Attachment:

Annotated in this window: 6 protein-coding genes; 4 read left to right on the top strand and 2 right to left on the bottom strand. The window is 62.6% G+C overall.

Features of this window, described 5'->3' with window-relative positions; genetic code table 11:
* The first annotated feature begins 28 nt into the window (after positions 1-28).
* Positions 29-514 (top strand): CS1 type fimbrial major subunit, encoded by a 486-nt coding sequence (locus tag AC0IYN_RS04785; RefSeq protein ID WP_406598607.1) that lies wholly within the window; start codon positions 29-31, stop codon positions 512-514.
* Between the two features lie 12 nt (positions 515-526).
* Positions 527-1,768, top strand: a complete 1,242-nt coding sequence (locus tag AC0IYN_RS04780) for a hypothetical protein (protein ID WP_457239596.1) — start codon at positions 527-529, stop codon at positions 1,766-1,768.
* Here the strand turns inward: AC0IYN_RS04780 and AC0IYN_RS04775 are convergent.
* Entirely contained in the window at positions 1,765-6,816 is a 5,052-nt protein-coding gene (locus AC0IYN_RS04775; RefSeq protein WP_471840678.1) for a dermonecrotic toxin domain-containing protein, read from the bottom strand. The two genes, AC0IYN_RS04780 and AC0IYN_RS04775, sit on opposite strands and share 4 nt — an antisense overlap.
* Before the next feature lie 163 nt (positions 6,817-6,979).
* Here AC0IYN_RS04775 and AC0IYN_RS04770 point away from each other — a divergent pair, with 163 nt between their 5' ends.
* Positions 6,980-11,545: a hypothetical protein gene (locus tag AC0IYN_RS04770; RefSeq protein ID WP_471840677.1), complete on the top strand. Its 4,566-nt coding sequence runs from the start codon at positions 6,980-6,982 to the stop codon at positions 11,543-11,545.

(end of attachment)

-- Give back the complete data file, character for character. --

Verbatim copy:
Annotated in this window: 6 protein-coding genes; 4 read left to right on the top strand and 2 right to left on the bottom strand. The window is 62.6% G+C overall.

Features of this window, described 5'->3' with window-relative positions; genetic code table 11:
* The first annotated feature begins 28 nt into the window (after positions 1-28).
* Positions 29-514 (top strand): CS1 type fimbrial major subunit, encoded by a 486-nt coding sequence (locus tag AC0IYN_RS04785; RefSeq protein ID WP_406598607.1) that lies wholly within the window; start codon positions 29-31, stop codon positions 512-514.
* Between the two features lie 12 nt (positions 515-526).
* Positions 527-1,768, top strand: a complete 1,242-nt coding sequence (locus tag AC0IYN_RS04780) for a hypothetical protein (protein ID WP_457239596.1) — start codon at positions 527-529, stop codon at positions 1,766-1,768.
* Here the strand turns inward: AC0IYN_RS04780 and AC0IYN_RS04775 are convergent.
* Entirely contained in the window at positions 1,765-6,816 is a 5,052-nt protein-coding gene (locus AC0IYN_RS04775; RefSeq protein WP_471840678.1) for a dermonecrotic toxin domain-containing protein, read from the bottom strand. The two genes, AC0IYN_RS04780 and AC0IYN_RS04775, sit on opposite strands and share 4 nt — an antisense overlap.
* Before the next feature lie 163 nt (positions 6,817-6,979).
* Here AC0IYN_RS04775 and AC0IYN_RS04770 point away from each other — a divergent pair, with 163 nt between their 5' ends.
* Positions 6,980-11,545: a hypothetical protein gene (locus tag AC0IYN_RS04770; RefSeq protein ID WP_471840677.1), complete on the top strand. Its 4,566-nt coding sequence runs from the start codon at positions 6,980-6,982 to the stop codon at positions 11,543-11,545.